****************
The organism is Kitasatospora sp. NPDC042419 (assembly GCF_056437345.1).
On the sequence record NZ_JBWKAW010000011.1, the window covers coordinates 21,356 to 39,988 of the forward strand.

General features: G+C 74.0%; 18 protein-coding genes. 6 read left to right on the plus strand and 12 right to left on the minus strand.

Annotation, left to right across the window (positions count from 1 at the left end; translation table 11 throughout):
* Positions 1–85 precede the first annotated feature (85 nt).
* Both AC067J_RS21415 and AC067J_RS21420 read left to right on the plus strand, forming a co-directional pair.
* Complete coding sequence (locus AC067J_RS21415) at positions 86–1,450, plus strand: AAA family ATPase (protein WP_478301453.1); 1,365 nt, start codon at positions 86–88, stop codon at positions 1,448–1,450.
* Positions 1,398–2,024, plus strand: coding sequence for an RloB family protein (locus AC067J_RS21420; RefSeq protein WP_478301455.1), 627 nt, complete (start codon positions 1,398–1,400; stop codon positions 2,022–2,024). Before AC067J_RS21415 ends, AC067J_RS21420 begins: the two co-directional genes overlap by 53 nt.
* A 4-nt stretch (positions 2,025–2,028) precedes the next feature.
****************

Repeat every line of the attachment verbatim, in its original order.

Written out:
The organism is Kitasatospora sp. NPDC042419 (assembly GCF_056437345.1).
On the sequence record NZ_JBWKAW010000011.1, the window covers coordinates 21,356 to 39,988 of the forward strand.

General features: G+C 74.0%; 18 protein-coding genes. 6 read left to right on the plus strand and 12 right to left on the minus strand.

Annotation, left to right across the window (positions count from 1 at the left end; translation table 11 throughout):
* Positions 1–85 precede the first annotated feature (85 nt).
* Both AC067J_RS21415 and AC067J_RS21420 read left to right on the plus strand, forming a co-directional pair.
* Complete coding sequence (locus AC067J_RS21415) at positions 86–1,450, plus strand: AAA family ATPase (protein WP_478301453.1); 1,365 nt, start codon at positions 86–88, stop codon at positions 1,448–1,450.
* Positions 1,398–2,024, plus strand: coding sequence for an RloB family protein (locus AC067J_RS21420; RefSeq protein WP_478301455.1), 627 nt, complete (start codon positions 1,398–1,400; stop codon positions 2,022–2,024). Before AC067J_RS21415 ends, AC067J_RS21420 begins: the two co-directional genes overlap by 53 nt.
* A 4-nt stretch (positions 2,025–2,028) precedes the next feature.